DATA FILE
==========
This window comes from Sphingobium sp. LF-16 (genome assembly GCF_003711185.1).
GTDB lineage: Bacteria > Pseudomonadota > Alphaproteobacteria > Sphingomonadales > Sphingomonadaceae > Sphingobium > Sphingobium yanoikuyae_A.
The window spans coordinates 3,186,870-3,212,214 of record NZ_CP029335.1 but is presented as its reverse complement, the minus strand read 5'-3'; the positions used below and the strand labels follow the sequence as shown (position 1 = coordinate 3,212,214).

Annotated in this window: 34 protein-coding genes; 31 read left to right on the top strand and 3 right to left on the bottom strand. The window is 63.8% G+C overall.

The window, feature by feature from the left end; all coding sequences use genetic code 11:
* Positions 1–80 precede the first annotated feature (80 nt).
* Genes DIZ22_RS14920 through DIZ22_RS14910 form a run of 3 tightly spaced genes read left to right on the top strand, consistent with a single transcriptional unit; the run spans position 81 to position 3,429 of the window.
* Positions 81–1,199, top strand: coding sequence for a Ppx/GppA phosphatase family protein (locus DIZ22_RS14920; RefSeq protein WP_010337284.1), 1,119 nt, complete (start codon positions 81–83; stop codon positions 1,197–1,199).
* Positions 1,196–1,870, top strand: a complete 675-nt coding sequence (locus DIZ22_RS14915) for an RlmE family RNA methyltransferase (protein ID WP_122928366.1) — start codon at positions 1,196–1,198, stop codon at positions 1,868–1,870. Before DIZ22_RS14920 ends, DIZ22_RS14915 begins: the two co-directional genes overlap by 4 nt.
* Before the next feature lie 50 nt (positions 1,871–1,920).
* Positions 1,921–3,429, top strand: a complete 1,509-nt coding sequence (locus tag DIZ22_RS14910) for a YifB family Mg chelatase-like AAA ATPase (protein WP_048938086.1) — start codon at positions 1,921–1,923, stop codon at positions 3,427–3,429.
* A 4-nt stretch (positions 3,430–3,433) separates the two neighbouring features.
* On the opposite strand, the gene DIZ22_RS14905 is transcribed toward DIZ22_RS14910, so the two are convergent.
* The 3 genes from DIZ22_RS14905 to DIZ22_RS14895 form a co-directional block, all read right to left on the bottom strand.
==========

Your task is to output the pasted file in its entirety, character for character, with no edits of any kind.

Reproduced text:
This window comes from Sphingobium sp. LF-16 (genome assembly GCF_003711185.1).
GTDB lineage: Bacteria > Pseudomonadota > Alphaproteobacteria > Sphingomonadales > Sphingomonadaceae > Sphingobium > Sphingobium yanoikuyae_A.
The window spans coordinates 3,186,870-3,212,214 of record NZ_CP029335.1 but is presented as its reverse complement, the minus strand read 5'-3'; the positions used below and the strand labels follow the sequence as shown (position 1 = coordinate 3,212,214).

Annotated in this window: 34 protein-coding genes; 31 read left to right on the top strand and 3 right to left on the bottom strand. The window is 63.8% G+C overall.

The window, feature by feature from the left end; all coding sequences use genetic code 11:
* Positions 1–80 precede the first annotated feature (80 nt).
* Genes DIZ22_RS14920 through DIZ22_RS14910 form a run of 3 tightly spaced genes read left to right on the top strand, consistent with a single transcriptional unit; the run spans position 81 to position 3,429 of the window.
* Positions 81–1,199, top strand: coding sequence for a Ppx/GppA phosphatase family protein (locus DIZ22_RS14920; RefSeq protein WP_010337284.1), 1,119 nt, complete (start codon positions 81–83; stop codon positions 1,197–1,199).
* Positions 1,196–1,870, top strand: a complete 675-nt coding sequence (locus DIZ22_RS14915) for an RlmE family RNA methyltransferase (protein ID WP_122928366.1) — start codon at positions 1,196–1,198, stop codon at positions 1,868–1,870. Before DIZ22_RS14920 ends, DIZ22_RS14915 begins: the two co-directional genes overlap by 4 nt.
* Before the next feature lie 50 nt (positions 1,871–1,920).
* Positions 1,921–3,429, top strand: a complete 1,509-nt coding sequence (locus tag DIZ22_RS14910) for a YifB family Mg chelatase-like AAA ATPase (protein WP_048938086.1) — start codon at positions 1,921–1,923, stop codon at positions 3,427–3,429.
* A 4-nt stretch (positions 3,430–3,433) separates the two neighbouring features.
* On the opposite strand, the gene DIZ22_RS14905 is transcribed toward DIZ22_RS14910, so the two are convergent.
* The 3 genes from DIZ22_RS14905 to DIZ22_RS14895 form a co-directional block, all read right to left on the bottom strand.